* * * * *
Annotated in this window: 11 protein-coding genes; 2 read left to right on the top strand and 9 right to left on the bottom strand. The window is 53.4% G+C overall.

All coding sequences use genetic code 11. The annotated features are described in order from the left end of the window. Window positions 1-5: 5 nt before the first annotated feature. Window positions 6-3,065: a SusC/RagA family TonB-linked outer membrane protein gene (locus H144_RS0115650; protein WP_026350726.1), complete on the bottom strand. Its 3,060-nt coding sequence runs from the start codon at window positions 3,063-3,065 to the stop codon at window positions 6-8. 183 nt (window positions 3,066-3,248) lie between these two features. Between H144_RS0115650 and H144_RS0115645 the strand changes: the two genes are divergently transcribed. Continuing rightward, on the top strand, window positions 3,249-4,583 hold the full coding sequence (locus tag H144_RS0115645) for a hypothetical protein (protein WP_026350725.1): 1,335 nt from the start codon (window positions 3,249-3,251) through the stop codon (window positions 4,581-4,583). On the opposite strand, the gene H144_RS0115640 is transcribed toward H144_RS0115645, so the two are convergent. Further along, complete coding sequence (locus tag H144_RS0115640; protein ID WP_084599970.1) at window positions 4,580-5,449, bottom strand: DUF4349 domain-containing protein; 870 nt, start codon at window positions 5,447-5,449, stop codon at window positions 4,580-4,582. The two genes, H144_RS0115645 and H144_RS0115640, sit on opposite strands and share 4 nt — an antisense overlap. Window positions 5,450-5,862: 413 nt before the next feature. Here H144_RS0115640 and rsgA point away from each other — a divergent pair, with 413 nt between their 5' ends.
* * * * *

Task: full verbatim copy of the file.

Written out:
Annotated in this window: 11 protein-coding genes; 2 read left to right on the top strand and 9 right to left on the bottom strand. The window is 53.4% G+C overall.

All coding sequences use genetic code 11. The annotated features are described in order from the left end of the window. Window positions 1-5: 5 nt before the first annotated feature. Window positions 6-3,065: a SusC/RagA family TonB-linked outer membrane protein gene (locus H144_RS0115650; protein WP_026350726.1), complete on the bottom strand. Its 3,060-nt coding sequence runs from the start codon at window positions 3,063-3,065 to the stop codon at window positions 6-8. 183 nt (window positions 3,066-3,248) lie between these two features. Between H144_RS0115650 and H144_RS0115645 the strand changes: the two genes are divergently transcribed. Continuing rightward, on the top strand, window positions 3,249-4,583 hold the full coding sequence (locus tag H144_RS0115645) for a hypothetical protein (protein WP_026350725.1): 1,335 nt from the start codon (window positions 3,249-3,251) through the stop codon (window positions 4,581-4,583). On the opposite strand, the gene H144_RS0115640 is transcribed toward H144_RS0115645, so the two are convergent. Further along, complete coding sequence (locus tag H144_RS0115640; protein ID WP_084599970.1) at window positions 4,580-5,449, bottom strand: DUF4349 domain-containing protein; 870 nt, start codon at window positions 5,447-5,449, stop codon at window positions 4,580-4,582. The two genes, H144_RS0115645 and H144_RS0115640, sit on opposite strands and share 4 nt — an antisense overlap. Window positions 5,450-5,862: 413 nt before the next feature. Here H144_RS0115640 and rsgA point away from each other — a divergent pair, with 413 nt between their 5' ends.